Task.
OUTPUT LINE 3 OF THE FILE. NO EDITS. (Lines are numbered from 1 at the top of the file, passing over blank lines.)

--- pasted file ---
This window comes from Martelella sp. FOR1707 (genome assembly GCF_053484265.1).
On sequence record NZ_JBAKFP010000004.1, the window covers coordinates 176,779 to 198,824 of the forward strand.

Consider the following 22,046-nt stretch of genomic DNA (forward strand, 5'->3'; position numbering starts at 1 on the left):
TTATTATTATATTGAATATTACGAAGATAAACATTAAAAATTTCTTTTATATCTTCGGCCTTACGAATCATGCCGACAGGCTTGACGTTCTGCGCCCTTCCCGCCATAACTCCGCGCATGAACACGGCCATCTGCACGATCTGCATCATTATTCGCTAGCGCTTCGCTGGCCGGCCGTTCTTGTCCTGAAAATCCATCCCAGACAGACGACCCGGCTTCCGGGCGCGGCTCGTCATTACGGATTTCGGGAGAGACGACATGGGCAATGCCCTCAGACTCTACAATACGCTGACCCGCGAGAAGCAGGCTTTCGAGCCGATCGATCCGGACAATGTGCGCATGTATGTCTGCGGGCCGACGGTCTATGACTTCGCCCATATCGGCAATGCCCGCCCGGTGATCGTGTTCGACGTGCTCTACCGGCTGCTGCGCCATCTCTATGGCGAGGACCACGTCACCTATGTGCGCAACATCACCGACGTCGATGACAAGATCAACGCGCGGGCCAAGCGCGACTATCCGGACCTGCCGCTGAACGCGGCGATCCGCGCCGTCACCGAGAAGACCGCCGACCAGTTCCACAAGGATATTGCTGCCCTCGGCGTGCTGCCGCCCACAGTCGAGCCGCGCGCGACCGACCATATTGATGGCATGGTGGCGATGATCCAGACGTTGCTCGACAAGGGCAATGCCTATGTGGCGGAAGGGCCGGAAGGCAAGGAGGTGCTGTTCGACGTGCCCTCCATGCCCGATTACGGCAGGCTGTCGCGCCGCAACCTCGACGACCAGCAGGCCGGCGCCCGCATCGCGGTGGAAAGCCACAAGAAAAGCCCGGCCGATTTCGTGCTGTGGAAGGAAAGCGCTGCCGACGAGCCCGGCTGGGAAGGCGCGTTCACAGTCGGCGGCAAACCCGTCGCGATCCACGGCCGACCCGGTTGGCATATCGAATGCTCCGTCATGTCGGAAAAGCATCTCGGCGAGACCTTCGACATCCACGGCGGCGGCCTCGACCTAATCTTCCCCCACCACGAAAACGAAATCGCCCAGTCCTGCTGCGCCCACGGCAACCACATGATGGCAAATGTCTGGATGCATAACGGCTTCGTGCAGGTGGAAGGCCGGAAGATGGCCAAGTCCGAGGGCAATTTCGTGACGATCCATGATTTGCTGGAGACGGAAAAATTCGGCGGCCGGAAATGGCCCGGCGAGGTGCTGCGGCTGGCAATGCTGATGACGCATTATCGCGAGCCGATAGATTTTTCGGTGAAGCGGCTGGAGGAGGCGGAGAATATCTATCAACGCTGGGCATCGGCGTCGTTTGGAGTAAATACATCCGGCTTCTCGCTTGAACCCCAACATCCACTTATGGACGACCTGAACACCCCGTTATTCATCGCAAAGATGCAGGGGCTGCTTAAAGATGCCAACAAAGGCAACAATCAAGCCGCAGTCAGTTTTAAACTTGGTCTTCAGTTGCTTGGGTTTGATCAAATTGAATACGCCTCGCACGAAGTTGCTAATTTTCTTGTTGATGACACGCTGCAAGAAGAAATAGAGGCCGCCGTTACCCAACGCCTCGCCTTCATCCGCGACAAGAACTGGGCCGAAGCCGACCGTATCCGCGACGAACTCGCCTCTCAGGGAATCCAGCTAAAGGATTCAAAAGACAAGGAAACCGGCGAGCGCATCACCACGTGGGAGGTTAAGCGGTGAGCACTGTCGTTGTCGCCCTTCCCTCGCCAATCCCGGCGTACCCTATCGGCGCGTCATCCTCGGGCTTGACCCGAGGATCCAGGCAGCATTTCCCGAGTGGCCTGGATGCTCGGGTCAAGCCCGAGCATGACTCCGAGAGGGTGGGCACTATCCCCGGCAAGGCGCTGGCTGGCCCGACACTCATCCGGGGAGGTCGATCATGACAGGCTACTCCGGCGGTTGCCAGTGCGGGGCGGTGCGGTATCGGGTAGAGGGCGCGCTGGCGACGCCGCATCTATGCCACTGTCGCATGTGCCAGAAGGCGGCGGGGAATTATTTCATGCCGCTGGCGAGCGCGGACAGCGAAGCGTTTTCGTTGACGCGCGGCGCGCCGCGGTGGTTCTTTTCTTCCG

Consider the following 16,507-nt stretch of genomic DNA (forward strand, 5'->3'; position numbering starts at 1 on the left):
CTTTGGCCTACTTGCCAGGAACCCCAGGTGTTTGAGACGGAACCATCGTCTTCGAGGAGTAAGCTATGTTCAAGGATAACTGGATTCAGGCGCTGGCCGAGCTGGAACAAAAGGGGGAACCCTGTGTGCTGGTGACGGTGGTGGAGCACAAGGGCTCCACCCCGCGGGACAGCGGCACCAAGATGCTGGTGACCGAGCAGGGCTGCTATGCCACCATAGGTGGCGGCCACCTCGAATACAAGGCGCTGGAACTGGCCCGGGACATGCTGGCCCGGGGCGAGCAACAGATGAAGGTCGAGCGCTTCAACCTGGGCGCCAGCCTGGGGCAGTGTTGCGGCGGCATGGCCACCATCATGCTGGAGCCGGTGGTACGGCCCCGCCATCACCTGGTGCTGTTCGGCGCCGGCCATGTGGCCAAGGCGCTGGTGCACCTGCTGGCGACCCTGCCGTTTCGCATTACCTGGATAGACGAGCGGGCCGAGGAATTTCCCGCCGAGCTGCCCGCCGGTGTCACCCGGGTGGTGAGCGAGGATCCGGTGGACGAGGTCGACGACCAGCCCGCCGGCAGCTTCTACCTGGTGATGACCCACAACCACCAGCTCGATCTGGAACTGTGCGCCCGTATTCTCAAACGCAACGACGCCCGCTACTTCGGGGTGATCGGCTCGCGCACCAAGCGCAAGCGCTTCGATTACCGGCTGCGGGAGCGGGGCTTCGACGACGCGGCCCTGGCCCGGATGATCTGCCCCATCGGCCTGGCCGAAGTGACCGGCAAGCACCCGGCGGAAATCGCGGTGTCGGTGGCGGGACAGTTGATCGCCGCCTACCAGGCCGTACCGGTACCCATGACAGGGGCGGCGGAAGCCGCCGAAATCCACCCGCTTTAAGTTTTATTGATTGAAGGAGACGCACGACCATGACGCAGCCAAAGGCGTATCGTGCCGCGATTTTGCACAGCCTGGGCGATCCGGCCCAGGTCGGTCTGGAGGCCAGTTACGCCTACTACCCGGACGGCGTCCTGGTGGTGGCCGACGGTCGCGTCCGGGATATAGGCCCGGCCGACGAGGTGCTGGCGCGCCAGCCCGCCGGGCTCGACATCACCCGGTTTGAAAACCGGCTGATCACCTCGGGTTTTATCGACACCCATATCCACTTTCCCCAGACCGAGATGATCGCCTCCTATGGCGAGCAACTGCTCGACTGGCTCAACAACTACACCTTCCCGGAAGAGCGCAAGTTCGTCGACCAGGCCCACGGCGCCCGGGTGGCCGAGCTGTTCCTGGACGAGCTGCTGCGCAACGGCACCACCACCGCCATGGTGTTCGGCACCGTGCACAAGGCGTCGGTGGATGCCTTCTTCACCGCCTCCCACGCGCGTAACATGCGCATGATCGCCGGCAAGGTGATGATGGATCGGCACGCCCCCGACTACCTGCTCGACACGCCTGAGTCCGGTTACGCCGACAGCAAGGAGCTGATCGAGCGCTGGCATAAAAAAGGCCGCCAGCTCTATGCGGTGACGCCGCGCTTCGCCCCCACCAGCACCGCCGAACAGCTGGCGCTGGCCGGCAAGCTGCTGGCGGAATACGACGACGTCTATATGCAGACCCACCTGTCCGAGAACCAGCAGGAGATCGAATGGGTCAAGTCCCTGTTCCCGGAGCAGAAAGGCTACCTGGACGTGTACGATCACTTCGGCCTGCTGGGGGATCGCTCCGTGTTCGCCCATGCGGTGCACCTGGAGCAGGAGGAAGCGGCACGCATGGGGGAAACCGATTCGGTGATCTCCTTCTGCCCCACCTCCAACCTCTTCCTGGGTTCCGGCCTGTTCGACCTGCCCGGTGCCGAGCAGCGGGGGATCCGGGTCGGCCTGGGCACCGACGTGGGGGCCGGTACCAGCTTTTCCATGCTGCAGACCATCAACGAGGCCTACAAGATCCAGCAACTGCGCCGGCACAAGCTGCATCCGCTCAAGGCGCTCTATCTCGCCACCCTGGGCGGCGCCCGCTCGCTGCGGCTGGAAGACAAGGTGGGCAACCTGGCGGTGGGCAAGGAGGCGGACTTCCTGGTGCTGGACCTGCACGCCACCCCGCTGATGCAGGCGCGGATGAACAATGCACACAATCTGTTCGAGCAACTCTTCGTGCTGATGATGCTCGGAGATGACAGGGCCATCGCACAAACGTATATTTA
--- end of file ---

Consider the following 22,046-nt stretch of genomic DNA (forward strand, 5'->3'; position numbering starts at 1 on the left):